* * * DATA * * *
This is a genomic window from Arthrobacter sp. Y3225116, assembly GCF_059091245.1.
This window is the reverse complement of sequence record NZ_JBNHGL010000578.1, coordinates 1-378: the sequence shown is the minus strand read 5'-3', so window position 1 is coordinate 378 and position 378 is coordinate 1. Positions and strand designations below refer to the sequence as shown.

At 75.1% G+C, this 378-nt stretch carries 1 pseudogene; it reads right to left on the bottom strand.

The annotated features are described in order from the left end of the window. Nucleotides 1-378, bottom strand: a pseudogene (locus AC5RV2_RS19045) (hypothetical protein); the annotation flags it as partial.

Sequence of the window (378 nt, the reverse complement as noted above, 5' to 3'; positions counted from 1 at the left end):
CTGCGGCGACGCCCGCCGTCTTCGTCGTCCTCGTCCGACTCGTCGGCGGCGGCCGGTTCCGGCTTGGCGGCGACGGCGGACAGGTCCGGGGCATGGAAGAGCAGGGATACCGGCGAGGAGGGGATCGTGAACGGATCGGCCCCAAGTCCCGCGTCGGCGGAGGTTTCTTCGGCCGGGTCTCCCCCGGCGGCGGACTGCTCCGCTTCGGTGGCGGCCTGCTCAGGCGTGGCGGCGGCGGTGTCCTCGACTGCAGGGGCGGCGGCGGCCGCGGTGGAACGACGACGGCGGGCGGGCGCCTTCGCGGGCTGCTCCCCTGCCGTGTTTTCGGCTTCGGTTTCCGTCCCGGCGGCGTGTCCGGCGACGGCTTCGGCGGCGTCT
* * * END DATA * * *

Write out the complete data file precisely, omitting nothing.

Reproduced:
This is a genomic window from Arthrobacter sp. Y3225116, assembly GCF_059091245.1.
This window is the reverse complement of sequence record NZ_JBNHGL010000578.1, coordinates 1-378: the sequence shown is the minus strand read 5'-3', so window position 1 is coordinate 378 and position 378 is coordinate 1. Positions and strand designations below refer to the sequence as shown.

At 75.1% G+C, this 378-nt stretch carries 1 pseudogene; it reads right to left on the bottom strand.

The annotated features are described in order from the left end of the window. Nucleotides 1-378, bottom strand: a pseudogene (locus AC5RV2_RS19045) (hypothetical protein); the annotation flags it as partial.

Sequence of the window (378 nt, the reverse complement as noted above, 5' to 3'; positions counted from 1 at the left end):
CTGCGGCGACGCCCGCCGTCTTCGTCGTCCTCGTCCGACTCGTCGGCGGCGGCCGGTTCCGGCTTGGCGGCGACGGCGGACAGGTCCGGGGCATGGAAGAGCAGGGATACCGGCGAGGAGGGGATCGTGAACGGATCGGCCCCAAGTCCCGCGTCGGCGGAGGTTTCTTCGGCCGGGTCTCCCCCGGCGGCGGACTGCTCCGCTTCGGTGGCGGCCTGCTCAGGCGTGGCGGCGGCGGTGTCCTCGACTGCAGGGGCGGCGGCGGCCGCGGTGGAACGACGACGGCGGGCGGGCGCCTTCGCGGGCTGCTCCCCTGCCGTGTTTTCGGCTTCGGTTTCCGTCCCGGCGGCGTGTCCGGCGACGGCTTCGGCGGCGTCT